Orion magazine has a review by John Galvin of James Howard Kunstler's new novel, World Made by Hand. An excerpt:
Islamic Fundamentalists have blown up Los Angeles and DC. That puts the global economy into a smoking tailspin. A flu pandemic has wiped out a good third of the population, maybe more. Oil, or access to what’s left of it anyway, is as good as gone. The Chinese have reportedly landed a man on the moon, but that’s probably more legend than fact in these paranoid times. The federal government has retreated to Minnesota, of all places (because who would attack them up there?), and with resources limited, race wars have erupted across the South. The globe is no longer flat (sorry, Tom Friedman!). It’s as round and as large as it’s ever been.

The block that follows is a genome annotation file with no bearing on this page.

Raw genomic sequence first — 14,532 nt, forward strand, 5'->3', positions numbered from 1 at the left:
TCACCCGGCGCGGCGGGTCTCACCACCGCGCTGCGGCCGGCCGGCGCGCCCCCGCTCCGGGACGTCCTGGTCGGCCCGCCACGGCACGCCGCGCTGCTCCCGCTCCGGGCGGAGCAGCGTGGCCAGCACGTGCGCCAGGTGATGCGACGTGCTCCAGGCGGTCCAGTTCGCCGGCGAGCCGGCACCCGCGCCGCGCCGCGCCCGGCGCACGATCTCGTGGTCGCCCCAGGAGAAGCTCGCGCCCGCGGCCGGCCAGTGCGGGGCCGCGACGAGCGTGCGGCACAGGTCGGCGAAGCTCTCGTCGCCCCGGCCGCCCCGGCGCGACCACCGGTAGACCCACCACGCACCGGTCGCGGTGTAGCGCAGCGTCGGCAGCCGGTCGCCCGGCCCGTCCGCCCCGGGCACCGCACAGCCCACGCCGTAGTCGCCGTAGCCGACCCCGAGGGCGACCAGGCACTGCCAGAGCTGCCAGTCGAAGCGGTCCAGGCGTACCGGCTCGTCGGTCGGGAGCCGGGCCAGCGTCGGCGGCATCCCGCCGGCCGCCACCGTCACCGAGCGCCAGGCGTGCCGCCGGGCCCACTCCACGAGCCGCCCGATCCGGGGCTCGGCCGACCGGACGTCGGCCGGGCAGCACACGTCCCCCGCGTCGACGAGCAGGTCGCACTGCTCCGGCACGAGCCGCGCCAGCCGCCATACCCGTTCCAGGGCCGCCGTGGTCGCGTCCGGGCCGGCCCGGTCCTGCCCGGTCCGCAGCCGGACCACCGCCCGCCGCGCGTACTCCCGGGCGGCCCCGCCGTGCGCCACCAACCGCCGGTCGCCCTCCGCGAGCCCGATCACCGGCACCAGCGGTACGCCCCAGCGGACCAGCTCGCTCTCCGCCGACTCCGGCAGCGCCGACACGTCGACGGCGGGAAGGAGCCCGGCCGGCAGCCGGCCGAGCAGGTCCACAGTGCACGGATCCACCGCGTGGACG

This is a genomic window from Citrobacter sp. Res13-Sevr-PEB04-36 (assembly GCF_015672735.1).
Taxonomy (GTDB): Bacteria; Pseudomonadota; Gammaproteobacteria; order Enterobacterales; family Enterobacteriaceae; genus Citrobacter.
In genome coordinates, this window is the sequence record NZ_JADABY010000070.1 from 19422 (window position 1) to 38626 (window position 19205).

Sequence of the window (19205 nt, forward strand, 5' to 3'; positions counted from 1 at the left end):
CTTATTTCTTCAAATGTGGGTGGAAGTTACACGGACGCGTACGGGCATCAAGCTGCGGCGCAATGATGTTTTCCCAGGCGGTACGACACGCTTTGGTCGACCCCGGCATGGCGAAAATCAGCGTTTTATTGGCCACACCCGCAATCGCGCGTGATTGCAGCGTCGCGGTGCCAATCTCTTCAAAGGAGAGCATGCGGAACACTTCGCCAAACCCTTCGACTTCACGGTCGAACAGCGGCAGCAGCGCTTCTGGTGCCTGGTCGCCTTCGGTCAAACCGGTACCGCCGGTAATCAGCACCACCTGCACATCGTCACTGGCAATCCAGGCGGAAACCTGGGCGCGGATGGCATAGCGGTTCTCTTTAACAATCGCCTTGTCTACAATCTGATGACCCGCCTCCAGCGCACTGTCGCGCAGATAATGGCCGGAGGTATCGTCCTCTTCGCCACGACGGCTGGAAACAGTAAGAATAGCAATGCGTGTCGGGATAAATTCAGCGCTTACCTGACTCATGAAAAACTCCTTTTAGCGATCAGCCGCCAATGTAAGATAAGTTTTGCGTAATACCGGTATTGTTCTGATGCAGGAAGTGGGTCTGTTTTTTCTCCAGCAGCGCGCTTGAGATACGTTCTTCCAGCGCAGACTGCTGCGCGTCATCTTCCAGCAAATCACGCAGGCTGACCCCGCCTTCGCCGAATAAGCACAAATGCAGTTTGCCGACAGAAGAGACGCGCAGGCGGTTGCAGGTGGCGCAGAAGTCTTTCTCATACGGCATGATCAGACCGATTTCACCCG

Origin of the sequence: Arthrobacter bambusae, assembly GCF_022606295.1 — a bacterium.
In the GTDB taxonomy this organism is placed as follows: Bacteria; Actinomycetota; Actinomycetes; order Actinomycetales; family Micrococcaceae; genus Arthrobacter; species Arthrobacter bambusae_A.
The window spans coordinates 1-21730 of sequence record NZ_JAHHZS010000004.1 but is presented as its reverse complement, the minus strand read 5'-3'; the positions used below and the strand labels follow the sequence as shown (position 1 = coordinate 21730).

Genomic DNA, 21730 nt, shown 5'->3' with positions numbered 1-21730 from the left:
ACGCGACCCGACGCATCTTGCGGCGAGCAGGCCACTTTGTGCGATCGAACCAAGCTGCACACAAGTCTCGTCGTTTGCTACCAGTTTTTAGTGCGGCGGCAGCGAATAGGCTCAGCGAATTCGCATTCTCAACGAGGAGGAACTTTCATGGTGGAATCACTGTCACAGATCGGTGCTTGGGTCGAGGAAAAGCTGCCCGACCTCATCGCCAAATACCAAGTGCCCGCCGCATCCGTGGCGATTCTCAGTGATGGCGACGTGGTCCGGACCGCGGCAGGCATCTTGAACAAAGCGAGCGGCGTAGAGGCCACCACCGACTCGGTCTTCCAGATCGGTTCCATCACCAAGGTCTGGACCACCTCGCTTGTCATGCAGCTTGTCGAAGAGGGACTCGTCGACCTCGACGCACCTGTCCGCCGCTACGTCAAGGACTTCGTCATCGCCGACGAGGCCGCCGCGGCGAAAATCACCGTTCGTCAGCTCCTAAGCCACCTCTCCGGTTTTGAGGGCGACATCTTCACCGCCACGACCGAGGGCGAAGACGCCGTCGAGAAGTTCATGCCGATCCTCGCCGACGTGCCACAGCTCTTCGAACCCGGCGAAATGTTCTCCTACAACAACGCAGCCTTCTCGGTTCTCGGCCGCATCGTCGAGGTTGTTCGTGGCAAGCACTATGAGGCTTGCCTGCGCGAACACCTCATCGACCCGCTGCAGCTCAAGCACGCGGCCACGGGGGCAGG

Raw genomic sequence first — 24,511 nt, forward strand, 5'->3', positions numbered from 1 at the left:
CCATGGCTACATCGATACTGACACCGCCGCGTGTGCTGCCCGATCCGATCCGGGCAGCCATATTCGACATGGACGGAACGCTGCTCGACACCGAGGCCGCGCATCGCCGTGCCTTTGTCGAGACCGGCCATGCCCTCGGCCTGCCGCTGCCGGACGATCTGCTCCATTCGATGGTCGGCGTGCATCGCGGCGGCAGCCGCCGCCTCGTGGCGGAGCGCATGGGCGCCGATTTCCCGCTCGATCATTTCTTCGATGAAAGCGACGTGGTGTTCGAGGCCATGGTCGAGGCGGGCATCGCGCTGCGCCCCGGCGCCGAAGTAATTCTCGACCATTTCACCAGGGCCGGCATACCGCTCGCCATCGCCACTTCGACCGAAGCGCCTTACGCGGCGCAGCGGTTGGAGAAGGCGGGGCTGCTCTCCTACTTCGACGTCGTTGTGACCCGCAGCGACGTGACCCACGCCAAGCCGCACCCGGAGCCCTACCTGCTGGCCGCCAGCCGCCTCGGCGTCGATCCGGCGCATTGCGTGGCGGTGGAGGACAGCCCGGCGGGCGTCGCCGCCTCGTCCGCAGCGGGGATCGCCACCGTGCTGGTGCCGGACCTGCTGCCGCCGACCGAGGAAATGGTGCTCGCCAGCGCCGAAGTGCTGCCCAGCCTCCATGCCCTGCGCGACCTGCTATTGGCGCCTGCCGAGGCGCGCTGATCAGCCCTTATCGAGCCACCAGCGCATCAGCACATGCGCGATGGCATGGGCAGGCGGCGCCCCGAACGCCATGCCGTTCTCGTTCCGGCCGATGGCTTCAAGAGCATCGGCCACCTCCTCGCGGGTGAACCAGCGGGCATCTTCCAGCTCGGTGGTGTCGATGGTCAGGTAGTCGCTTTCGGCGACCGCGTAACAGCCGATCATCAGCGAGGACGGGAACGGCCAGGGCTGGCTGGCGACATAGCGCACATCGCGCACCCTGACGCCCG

Such is the fictionalized world envisioned by James Howard Kunstler in his new book, World Made by Hand. This isn’t a sci-fi view into a future one hundred or fifty years away. It’s anti–sci-fi, set maybe ten to twenty years out.
Link: World Made by Hand.
Kunstler is best known for his non-fiction. His most recent is The Long Emergency: Surviving the End of Oil, Climate Change, and Other Converging Catastrophes of the Twenty-First Century.